Facebook ad platform discriminates all on its own, say boffins

Bigots, racists and haters rejoice! You are going to get bias out of the box


Facebook has been taking a lot of stick over discrimination on its platform but a new paper suggests that the problems with the platform could go deeper.

After three years of criticism that its ad system allows advertisers to unlawfully discriminate, Facebook last month announced changes to its ad platform intended to prevent advertisers from deploying unfair credit, employment and housing ads. A week later, the US Department of Housing and Urban Development sued the social ad biz for violating the Fair Housing Act.

However, research just published through pre-print server ArXiv suggests preventing advertisers from distributing discriminatory ads is only part of the challenge for those favoring equity; Facebook also needs to examine the bias baked into its ad slinging infrastructure.

According to boffins from Northeastern University, the University of Southern California, and tech accountability non-profit Upturn, Facebook's ad delivery system itself can steer ads intended to be inclusive toward discrimination without explicit intent.

In a paper titled, "Discrimination through optimization: How Facebook’s ad delivery can lead to skewed outcomes," co-authors Muhammad Ali, Piotr Sapiezynski, Miranda Bogen, Aleksandra Korolova, Alan Mislove, and Aaron Rieke find that advertiser budgets and ad content affect ad delivery, skewing it along gender and racial lines even when neutral ad targeting settings are used.

The researchers found that Facebook ads tend to be shown to men because women tend to click on ads more often, making them more expensive to reach through Facebook's system. That divide becomes apparent when ad budgets are compared, because the ad budget affects ad distribution. As the paper explains, "the higher the daily budget, the smaller the fraction of men in the audience."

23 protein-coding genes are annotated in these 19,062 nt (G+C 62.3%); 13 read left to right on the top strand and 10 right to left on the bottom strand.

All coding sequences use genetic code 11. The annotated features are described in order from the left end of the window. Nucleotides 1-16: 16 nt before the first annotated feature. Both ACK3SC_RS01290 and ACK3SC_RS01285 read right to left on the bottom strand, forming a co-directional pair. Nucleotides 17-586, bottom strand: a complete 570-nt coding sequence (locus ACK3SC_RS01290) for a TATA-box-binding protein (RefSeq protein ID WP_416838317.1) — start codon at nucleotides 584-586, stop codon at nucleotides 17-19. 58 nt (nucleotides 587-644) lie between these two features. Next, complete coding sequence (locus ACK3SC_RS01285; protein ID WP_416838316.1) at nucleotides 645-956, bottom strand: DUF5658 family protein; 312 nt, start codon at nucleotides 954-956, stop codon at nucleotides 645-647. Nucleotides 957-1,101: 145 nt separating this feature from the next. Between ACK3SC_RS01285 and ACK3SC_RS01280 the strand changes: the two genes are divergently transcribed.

Such segregation may be appropriate and desirable for certain types of marketing pitches, but when applied to credit, employment and housing ads, the consequences can be problematic.

The power of images

Ad content – text and images – also has a strong effect on whether ads get shown to men or women, even when the bidding strategy is the same and gender-agnostic targeting is used.

In particular, the researchers found images had a surprisingly large effect on ad delivery. Ad URL destination has some effect – an ad pointing to a bodybuilding site and an ad pointing to a cosmetics site had a baseline delivery distribution of 48 per cent men and 40 per cent men respectively. The addition of a title and headline doesn't change that much.

But once the researchers added an image to the ad, the distribution pattern changed, with the bodybuilding site ad reaching an audience that was 75 per cent male and the cosmetics ad reaching an audience that was 90 per cent female.

According to the researchers, their tests suggest, "Facebook has an automated image classification mechanism in place that is used to steer different ads towards different subsets of the user population."

(Facebook's marketing API uses "male," "female," or "unknown" as valid gender values; the researchers chose to ignore the "unknown" category for this study.)

In terms of credit, employment and housing ads, the problem with this system is that it discriminates where it shouldn't: Five ads for lumber industry jobs were delivered to an audience that was more than 90 per cent men and more than 70 per cent white; five ads for janitorial work were delivered to an audience that was more than 65 per cent women and 75 per cent black. Housing ads also showed a racial skew.

As the researchers point out, these ads used the same bidding strategy and neutral audience targeting parameters (set by the advertiser), and they all ran at the same time. The only difference was the destination link and ad creative.

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"Our findings underscore the need for policymakers and platforms to carefully consider the role of the optimizations run by the platforms themselves – and not just the targeting choices of advertisers – in seeking to prevent discrimination in digital advertising," the researchers conclude.

Commenting on the findings via Twitter, Alex Stamos, former chief security officer at Facebook and current Stanford University lecturer, said, "This is almost the perfect case study for [machine learning] picking up on existing biases and amplifying them. You can blind the algorithm to sensitive aspects of users but it will find proxies. I'm not sure this can be solved except by having no algorithmic optimization of certain ad classes."

Facebook insists it is looking at ways to improve its ad system. "We stand against discrimination in any form," said Joe Osborne, a Facebook spokesperson, in an email to The Register.

"We’ve announced important changes to our ad targeting tools and know that this is only a first step. We’ve been looking at our ad delivery system and have engaged industry leaders, academics, and civil rights experts on this very topic – and we're exploring more changes." ®


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